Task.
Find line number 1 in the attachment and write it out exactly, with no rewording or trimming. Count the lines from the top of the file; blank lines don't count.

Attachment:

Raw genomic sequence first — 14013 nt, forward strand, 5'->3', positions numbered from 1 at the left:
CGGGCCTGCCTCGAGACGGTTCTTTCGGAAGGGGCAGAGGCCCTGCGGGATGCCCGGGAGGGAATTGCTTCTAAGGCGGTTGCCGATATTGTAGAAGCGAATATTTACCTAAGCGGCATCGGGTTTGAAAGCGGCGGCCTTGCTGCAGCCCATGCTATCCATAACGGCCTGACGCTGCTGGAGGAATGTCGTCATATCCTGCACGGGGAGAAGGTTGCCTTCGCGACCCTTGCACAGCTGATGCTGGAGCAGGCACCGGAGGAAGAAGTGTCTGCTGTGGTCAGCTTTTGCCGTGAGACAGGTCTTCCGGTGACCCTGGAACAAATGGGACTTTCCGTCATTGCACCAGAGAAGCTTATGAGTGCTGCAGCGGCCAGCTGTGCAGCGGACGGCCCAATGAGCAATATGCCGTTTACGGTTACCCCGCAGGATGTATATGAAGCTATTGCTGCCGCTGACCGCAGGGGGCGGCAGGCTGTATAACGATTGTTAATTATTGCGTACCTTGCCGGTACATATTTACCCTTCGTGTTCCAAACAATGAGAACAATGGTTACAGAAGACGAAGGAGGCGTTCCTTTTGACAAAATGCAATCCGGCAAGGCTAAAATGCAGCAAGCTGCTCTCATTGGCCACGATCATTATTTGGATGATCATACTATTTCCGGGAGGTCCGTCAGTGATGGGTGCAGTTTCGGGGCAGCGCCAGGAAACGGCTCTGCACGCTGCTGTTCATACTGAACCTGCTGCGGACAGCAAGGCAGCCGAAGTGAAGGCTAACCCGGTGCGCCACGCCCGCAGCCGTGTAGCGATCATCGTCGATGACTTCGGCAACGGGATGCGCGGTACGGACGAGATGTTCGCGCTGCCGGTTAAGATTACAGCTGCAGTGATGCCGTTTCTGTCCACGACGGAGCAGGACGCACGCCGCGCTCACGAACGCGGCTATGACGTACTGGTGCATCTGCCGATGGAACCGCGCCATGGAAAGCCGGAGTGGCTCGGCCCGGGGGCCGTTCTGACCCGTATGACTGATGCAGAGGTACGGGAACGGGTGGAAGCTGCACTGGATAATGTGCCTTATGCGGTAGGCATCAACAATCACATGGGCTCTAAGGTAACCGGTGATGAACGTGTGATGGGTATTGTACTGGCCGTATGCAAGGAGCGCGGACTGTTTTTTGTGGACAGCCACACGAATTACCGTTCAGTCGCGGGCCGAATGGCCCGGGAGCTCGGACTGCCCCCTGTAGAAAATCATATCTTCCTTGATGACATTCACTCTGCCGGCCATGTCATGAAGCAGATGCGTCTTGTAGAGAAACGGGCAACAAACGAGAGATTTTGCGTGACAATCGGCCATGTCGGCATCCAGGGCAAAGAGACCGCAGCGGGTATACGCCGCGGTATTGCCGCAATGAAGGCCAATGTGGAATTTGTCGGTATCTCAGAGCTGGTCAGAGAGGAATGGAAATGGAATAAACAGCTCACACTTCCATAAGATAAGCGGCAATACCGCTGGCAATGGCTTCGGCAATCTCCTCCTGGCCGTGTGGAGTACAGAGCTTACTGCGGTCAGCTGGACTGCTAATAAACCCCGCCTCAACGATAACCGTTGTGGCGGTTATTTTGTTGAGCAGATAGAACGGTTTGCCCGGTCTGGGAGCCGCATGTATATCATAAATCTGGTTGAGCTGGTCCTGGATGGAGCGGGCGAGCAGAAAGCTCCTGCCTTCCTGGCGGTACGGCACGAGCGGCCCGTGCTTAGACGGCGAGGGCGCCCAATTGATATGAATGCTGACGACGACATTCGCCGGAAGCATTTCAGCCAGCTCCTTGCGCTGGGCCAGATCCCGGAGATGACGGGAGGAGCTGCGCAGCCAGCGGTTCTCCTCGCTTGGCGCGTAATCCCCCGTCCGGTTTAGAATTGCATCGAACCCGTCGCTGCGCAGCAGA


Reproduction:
Raw genomic sequence first — 14013 nt, forward strand, 5'->3', positions numbered from 1 at the left: